pithy headline from an insightful, award-winning ad that says, “You can take a book anywhere, and vice versa.” And just in case you belong to the cynical set who don’t believe what advertising tells them, here’s something on a more intellectual note: The immortal wisdom of Groucho Marx, which tells us “Outside of a dog, a book is a man’s best friend. Inside of a dog, it’s too dark to read.” Clear proof that books are among the most exalted inventions ever. They are unrivalled as mind-transport devices (some might say Scotch whisky is a competitor in this area), and they are loyal friends who will never desert you.
Look beyond the obvious, and you will find that books enrich our lives in many more varied and unexpected ways. Books do so much for us just by being books – over and above what’s actually printed inside. A brief enumeration:
Reason # 1 Interior décor: Nothing can quite match the retro appeal of an overflowing bookshelf. Strategically strewn around the house, books convey an image of intellectual depth and cogent opinions. Leather-bound encyclopedias, dog-eared, second-hand paperbacks and issues of National Geographic are now eagerly sought by newbie homeowners as decoration items.
Reason # 2 Personal décor: Sitting in a conference room at a recent meeting, I noticed the person next to me was carrying a copy of Moby Dick. Being casually acquainted with the works of Herman Melville, I was quite impressed by this young man who seemed to willfully dive into the classics for en-Metro entertainment. But a couple of minutes later, he pulled out a Parker, opened the book and started taking notes. Moby Dick was revealed to be a cover, in more ways than one.
Reason #3 Higher efficiency: Notwithstanding the popularity of auto-spell checks, online thesauri and Wikipedia, I still love my trusted old Oxford English Dictionary. In fact, the expanded 2008 edition enjoys pride of place in the exact centre of my table. Every morning when I walk into my office, I bring out the laptop and gratefully place it on the dictionary. This effectively raises the laptop by three inches and brings the screen to eye-level. The OED has worked wonders for my posture and the state of my neck muscles.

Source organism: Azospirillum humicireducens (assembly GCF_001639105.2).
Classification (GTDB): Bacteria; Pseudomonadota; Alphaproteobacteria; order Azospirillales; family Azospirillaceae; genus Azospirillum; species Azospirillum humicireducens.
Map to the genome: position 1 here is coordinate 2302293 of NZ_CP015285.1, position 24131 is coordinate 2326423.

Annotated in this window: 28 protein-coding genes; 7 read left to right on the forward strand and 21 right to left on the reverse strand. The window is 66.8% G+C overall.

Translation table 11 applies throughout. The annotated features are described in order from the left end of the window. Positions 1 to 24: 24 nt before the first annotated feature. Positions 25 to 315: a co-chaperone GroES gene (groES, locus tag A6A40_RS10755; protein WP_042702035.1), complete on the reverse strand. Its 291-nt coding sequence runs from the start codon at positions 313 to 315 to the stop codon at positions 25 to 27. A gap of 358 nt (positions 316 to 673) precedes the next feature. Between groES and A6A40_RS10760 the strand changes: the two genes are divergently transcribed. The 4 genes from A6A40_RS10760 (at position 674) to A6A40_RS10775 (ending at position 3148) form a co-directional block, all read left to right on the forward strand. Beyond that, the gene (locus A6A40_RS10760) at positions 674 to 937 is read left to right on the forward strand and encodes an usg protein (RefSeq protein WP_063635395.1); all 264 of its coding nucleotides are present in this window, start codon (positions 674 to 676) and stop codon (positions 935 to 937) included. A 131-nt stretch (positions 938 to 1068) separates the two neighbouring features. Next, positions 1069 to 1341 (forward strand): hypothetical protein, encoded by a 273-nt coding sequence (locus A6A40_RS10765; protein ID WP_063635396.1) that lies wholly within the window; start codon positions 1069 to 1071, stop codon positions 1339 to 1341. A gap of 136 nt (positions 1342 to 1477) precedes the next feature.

Reason # 4 Healthy repose: Across the world, sleep therapists regularly prescribe the classics in particularly stubborn cases of insomnia. Ten to 20 pages of Charles or William, taken at bedtime, is the recommended medium dose for adults. Similarly applied physics textbooks have produced excellent results in children. And for emergencies, Forrester’s Classification of the Types and Subspecies of Tanzanian Speckled Mushrooms remains unrivalled.
Reason # 5 Pre-anesthesia: Ever since this technique was perfected in 1952, dentists have been using back issues of film and gossip magazines to dull the senses of patients in the waiting room. So when it’s time to extract a molar or go rooting about in a root canal, the dentist can use just a small top-up dose of Novocain. Much more economical, and less trauma for the patient too.
Reason # 6 Self-preservation: Frequent flyers use this to pre-empt unwelcome conversations. At the merest suspicion that a neighbouring bore is about to open his mouth, they dive into the pages of a hefty paperback. Even seasoned bores have been known to change seats when confronted with a terror tome like Techniques in Differential Calculus.
Know the Writer
Name: Siddharth, 43
Occupation: Works in advertising
Describe yourself: Modest, handsome, good looking, with a sense of humour
A quirk you have... After being in advertising, everything is normal
Favourite story: A story on Thailand. I can’t recall who wrote it
How real is your piece? Exaggerated but real
Brunch should have... A regular humour column
The best thing about Brunch is? I like the gadget column and also the music column (I even google up the bands sometimes or look for them on Youtube)
A Brunch reader for... Five years
From HT Brunch, February 3
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